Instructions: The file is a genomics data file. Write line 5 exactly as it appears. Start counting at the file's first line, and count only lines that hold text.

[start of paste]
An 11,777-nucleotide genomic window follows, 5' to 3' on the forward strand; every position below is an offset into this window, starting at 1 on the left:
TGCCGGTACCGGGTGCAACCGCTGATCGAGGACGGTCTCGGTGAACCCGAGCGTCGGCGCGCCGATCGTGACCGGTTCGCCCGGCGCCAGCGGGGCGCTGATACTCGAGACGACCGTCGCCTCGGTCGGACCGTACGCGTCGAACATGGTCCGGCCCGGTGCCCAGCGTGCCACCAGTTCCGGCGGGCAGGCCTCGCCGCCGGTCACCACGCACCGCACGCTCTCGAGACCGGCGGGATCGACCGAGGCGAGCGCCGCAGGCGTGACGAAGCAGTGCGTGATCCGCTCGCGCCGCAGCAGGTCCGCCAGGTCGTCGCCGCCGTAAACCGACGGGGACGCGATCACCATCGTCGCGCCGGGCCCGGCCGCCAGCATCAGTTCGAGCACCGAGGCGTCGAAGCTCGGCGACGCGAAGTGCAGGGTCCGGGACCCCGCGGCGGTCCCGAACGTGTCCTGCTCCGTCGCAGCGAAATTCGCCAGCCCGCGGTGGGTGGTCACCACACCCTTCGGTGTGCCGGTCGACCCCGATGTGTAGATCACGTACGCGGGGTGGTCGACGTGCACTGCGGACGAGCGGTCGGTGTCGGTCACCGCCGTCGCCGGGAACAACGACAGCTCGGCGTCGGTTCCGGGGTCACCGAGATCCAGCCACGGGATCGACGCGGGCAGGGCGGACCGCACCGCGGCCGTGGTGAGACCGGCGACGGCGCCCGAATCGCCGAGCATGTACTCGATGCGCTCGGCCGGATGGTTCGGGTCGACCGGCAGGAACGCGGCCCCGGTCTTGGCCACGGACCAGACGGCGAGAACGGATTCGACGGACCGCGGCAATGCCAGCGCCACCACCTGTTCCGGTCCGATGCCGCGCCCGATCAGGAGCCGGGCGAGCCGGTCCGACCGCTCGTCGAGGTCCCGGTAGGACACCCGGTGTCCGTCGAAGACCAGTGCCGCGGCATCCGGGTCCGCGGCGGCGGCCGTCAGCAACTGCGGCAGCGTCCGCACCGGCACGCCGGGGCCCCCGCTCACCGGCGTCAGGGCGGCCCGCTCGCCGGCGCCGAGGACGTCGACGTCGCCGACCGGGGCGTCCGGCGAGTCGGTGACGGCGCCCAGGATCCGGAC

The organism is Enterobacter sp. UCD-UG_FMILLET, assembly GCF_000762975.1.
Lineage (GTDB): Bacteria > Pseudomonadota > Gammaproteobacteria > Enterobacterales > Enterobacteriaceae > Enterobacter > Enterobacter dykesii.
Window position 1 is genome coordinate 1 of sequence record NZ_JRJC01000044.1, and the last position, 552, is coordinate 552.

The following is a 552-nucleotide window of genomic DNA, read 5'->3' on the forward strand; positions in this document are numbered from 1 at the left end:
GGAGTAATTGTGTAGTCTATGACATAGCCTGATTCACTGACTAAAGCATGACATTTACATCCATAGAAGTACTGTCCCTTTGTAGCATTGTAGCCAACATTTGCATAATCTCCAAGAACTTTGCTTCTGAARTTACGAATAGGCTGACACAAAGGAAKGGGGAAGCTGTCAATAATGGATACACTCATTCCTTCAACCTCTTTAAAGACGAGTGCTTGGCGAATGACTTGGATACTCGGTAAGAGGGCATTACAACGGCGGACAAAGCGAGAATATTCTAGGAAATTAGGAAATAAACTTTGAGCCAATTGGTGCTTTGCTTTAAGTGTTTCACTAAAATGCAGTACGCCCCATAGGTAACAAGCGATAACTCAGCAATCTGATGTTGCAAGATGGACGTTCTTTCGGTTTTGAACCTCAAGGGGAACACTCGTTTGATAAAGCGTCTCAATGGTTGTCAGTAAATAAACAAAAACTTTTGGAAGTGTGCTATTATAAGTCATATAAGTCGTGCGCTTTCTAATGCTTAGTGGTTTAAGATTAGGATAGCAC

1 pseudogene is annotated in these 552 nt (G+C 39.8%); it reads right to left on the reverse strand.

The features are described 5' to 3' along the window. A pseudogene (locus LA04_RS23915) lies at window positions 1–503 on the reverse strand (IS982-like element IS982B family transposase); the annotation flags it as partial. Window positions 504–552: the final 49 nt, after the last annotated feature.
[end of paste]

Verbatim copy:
Window position 1 is genome coordinate 1 of sequence record NZ_JRJC01000044.1, and the last position, 552, is coordinate 552.